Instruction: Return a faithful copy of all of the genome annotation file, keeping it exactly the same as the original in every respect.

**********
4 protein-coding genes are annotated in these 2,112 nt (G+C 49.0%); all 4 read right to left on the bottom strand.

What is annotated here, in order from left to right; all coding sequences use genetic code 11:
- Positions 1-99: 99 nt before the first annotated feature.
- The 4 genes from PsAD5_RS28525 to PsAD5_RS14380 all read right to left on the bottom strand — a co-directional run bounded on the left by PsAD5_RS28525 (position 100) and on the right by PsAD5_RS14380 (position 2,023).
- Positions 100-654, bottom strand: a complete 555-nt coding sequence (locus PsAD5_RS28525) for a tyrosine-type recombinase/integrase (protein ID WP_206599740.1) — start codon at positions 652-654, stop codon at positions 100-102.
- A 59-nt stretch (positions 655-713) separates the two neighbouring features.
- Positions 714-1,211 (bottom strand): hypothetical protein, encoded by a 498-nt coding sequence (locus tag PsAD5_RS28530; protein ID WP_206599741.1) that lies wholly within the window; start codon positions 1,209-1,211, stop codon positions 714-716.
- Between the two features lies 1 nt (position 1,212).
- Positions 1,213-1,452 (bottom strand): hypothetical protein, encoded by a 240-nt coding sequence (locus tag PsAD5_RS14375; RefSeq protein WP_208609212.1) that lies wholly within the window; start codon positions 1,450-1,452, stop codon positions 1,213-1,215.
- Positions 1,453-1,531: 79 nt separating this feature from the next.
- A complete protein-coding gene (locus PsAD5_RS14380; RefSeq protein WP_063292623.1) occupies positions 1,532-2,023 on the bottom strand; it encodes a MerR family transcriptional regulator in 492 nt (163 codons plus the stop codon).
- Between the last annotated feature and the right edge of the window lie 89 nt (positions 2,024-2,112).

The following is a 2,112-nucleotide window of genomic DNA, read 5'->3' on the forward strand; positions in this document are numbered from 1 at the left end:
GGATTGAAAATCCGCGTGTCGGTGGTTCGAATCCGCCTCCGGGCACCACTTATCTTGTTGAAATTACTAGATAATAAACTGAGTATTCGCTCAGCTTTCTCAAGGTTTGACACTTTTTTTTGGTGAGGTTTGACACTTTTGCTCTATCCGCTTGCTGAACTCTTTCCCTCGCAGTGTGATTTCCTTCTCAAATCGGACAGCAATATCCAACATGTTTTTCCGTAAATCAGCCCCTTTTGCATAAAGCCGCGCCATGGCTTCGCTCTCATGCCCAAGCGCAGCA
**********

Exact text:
4 protein-coding genes are annotated in these 2,112 nt (G+C 49.0%); all 4 read right to left on the bottom strand.

What is annotated here, in order from left to right; all coding sequences use genetic code 11:
- Positions 1-99: 99 nt before the first annotated feature.
- The 4 genes from PsAD5_RS28525 to PsAD5_RS14380 all read right to left on the bottom strand — a co-directional run bounded on the left by PsAD5_RS28525 (position 100) and on the right by PsAD5_RS14380 (position 2,023).
- Positions 100-654, bottom strand: a complete 555-nt coding sequence (locus PsAD5_RS28525) for a tyrosine-type recombinase/integrase (protein ID WP_206599740.1) — start codon at positions 652-654, stop codon at positions 100-102.
- A 59-nt stretch (positions 655-713) separates the two neighbouring features.
- Positions 714-1,211 (bottom strand): hypothetical protein, encoded by a 498-nt coding sequence (locus tag PsAD5_RS28530; protein ID WP_206599741.1) that lies wholly within the window; start codon positions 1,209-1,211, stop codon positions 714-716.
- Between the two features lies 1 nt (position 1,212).
- Positions 1,213-1,452 (bottom strand): hypothetical protein, encoded by a 240-nt coding sequence (locus tag PsAD5_RS14375; RefSeq protein WP_208609212.1) that lies wholly within the window; start codon positions 1,450-1,452, stop codon positions 1,213-1,215.
- Positions 1,453-1,531: 79 nt separating this feature from the next.
- A complete protein-coding gene (locus PsAD5_RS14380; RefSeq protein WP_063292623.1) occupies positions 1,532-2,023 on the bottom strand; it encodes a MerR family transcriptional regulator in 492 nt (163 codons plus the stop codon).
- Between the last annotated feature and the right edge of the window lie 89 nt (positions 2,024-2,112).

The following is a 2,112-nucleotide window of genomic DNA, read 5'->3' on the forward strand; positions in this document are numbered from 1 at the left end:
GGATTGAAAATCCGCGTGTCGGTGGTTCGAATCCGCCTCCGGGCACCACTTATCTTGTTGAAATTACTAGATAATAAACTGAGTATTCGCTCAGCTTTCTCAAGGTTTGACACTTTTTTTTGGTGAGGTTTGACACTTTTGCTCTATCCGCTTGCTGAACTCTTTCCCTCGCAGTGTGATTTCCTTCTCAAATCGGACAGCAATATCCAACATGTTTTTCCGTAAATCAGCCCCTTTTGCATAAAGCCGCGCCATGGCTTCGCTCTCATGCCCAAGCGCAGCA